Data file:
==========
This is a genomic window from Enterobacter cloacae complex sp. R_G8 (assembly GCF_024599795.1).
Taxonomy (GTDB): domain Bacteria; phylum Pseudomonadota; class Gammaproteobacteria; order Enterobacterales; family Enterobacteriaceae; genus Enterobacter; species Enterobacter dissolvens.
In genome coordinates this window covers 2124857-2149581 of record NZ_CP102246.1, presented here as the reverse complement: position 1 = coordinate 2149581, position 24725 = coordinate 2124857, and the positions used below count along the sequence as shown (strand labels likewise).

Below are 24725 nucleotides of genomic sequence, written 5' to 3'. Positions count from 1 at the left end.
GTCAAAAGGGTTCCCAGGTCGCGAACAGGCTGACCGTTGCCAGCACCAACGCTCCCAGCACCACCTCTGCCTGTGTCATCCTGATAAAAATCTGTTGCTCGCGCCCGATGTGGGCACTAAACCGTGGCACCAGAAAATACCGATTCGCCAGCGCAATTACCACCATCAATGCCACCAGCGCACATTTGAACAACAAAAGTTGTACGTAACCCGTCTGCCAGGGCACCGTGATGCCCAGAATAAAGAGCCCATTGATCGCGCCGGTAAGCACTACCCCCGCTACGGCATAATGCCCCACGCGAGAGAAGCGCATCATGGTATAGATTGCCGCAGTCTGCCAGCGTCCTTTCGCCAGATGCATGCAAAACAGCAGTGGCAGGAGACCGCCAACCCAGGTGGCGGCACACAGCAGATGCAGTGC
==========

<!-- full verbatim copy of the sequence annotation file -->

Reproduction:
This is a genomic window from Enterobacter cloacae complex sp. R_G8 (assembly GCF_024599795.1).
Taxonomy (GTDB): domain Bacteria; phylum Pseudomonadota; class Gammaproteobacteria; order Enterobacterales; family Enterobacteriaceae; genus Enterobacter; species Enterobacter dissolvens.
In genome coordinates this window covers 2124857-2149581 of record NZ_CP102246.1, presented here as the reverse complement: position 1 = coordinate 2149581, position 24725 = coordinate 2124857, and the positions used below count along the sequence as shown (strand labels likewise).

Below are 24725 nucleotides of genomic sequence, written 5' to 3'. Positions count from 1 at the left end.
GTCAAAAGGGTTCCCAGGTCGCGAACAGGCTGACCGTTGCCAGCACCAACGCTCCCAGCACCACCTCTGCCTGTGTCATCCTGATAAAAATCTGTTGCTCGCGCCCGATGTGGGCACTAAACCGTGGCACCAGAAAATACCGATTCGCCAGCGCAATTACCACCATCAATGCCACCAGCGCACATTTGAACAACAAAAGTTGTACGTAACCCGTCTGCCAGGGCACCGTGATGCCCAGAATAAAGAGCCCATTGATCGCGCCGGTAAGCACTACCCCCGCTACGGCATAATGCCCCACGCGAGAGAAGCGCATCATGGTATAGATTGCCGCAGTCTGCCAGCGTCCTTTCGCCAGATGCATGCAAAACAGCAGTGGCAGGAGACCGCCAACCCAGGTGGCGGCACACAGCAGATGCAGTGC